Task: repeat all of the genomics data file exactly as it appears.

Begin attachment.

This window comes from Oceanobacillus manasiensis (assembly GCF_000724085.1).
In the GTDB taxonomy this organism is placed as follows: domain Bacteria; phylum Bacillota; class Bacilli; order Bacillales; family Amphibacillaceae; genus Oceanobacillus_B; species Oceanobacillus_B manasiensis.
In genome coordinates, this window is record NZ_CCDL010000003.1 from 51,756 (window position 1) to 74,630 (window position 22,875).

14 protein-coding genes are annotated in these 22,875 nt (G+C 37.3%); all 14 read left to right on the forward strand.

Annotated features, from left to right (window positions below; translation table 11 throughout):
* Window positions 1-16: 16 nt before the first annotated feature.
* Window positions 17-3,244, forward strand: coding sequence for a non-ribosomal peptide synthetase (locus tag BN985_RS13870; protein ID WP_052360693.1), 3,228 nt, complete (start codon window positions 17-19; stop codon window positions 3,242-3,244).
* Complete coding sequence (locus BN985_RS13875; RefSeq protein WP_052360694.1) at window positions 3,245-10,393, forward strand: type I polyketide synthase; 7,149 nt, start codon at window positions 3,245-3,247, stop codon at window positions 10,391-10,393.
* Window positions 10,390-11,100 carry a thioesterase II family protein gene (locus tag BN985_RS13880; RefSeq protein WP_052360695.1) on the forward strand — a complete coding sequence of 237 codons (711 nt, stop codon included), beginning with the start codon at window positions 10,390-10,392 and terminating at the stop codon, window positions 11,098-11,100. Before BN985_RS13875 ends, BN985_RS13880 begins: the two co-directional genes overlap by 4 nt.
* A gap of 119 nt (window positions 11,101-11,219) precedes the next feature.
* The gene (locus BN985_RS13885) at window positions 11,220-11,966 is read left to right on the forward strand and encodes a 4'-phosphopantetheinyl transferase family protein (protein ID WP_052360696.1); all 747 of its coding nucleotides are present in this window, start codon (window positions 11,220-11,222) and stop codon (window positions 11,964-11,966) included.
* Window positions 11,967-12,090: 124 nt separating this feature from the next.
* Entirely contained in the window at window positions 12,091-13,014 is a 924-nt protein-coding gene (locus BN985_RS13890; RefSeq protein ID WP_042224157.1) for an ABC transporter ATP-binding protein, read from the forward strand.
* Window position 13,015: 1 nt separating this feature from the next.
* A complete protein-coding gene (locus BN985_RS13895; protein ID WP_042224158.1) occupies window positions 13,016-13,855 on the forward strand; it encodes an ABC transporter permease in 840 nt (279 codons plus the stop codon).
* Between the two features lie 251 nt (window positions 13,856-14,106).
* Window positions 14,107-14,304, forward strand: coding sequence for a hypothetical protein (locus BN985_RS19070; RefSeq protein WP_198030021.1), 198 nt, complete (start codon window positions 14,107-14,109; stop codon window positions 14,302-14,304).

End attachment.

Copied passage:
This window comes from Oceanobacillus manasiensis (assembly GCF_000724085.1).
In the GTDB taxonomy this organism is placed as follows: domain Bacteria; phylum Bacillota; class Bacilli; order Bacillales; family Amphibacillaceae; genus Oceanobacillus_B; species Oceanobacillus_B manasiensis.
In genome coordinates, this window is record NZ_CCDL010000003.1 from 51,756 (window position 1) to 74,630 (window position 22,875).

14 protein-coding genes are annotated in these 22,875 nt (G+C 37.3%); all 14 read left to right on the forward strand.

Annotated features, from left to right (window positions below; translation table 11 throughout):
* Window positions 1-16: 16 nt before the first annotated feature.
* Window positions 17-3,244, forward strand: coding sequence for a non-ribosomal peptide synthetase (locus tag BN985_RS13870; protein ID WP_052360693.1), 3,228 nt, complete (start codon window positions 17-19; stop codon window positions 3,242-3,244).
* Complete coding sequence (locus BN985_RS13875; RefSeq protein WP_052360694.1) at window positions 3,245-10,393, forward strand: type I polyketide synthase; 7,149 nt, start codon at window positions 3,245-3,247, stop codon at window positions 10,391-10,393.
* Window positions 10,390-11,100 carry a thioesterase II family protein gene (locus tag BN985_RS13880; RefSeq protein WP_052360695.1) on the forward strand — a complete coding sequence of 237 codons (711 nt, stop codon included), beginning with the start codon at window positions 10,390-10,392 and terminating at the stop codon, window positions 11,098-11,100. Before BN985_RS13875 ends, BN985_RS13880 begins: the two co-directional genes overlap by 4 nt.
* A gap of 119 nt (window positions 11,101-11,219) precedes the next feature.
* The gene (locus BN985_RS13885) at window positions 11,220-11,966 is read left to right on the forward strand and encodes a 4'-phosphopantetheinyl transferase family protein (protein ID WP_052360696.1); all 747 of its coding nucleotides are present in this window, start codon (window positions 11,220-11,222) and stop codon (window positions 11,964-11,966) included.
* Window positions 11,967-12,090: 124 nt separating this feature from the next.
* Entirely contained in the window at window positions 12,091-13,014 is a 924-nt protein-coding gene (locus BN985_RS13890; RefSeq protein ID WP_042224157.1) for an ABC transporter ATP-binding protein, read from the forward strand.
* Window position 13,015: 1 nt separating this feature from the next.
* A complete protein-coding gene (locus BN985_RS13895; protein ID WP_042224158.1) occupies window positions 13,016-13,855 on the forward strand; it encodes an ABC transporter permease in 840 nt (279 codons plus the stop codon).
* Between the two features lie 251 nt (window positions 13,856-14,106).
* Window positions 14,107-14,304, forward strand: coding sequence for a hypothetical protein (locus BN985_RS19070; RefSeq protein WP_198030021.1), 198 nt, complete (start codon window positions 14,107-14,109; stop codon window positions 14,302-14,304).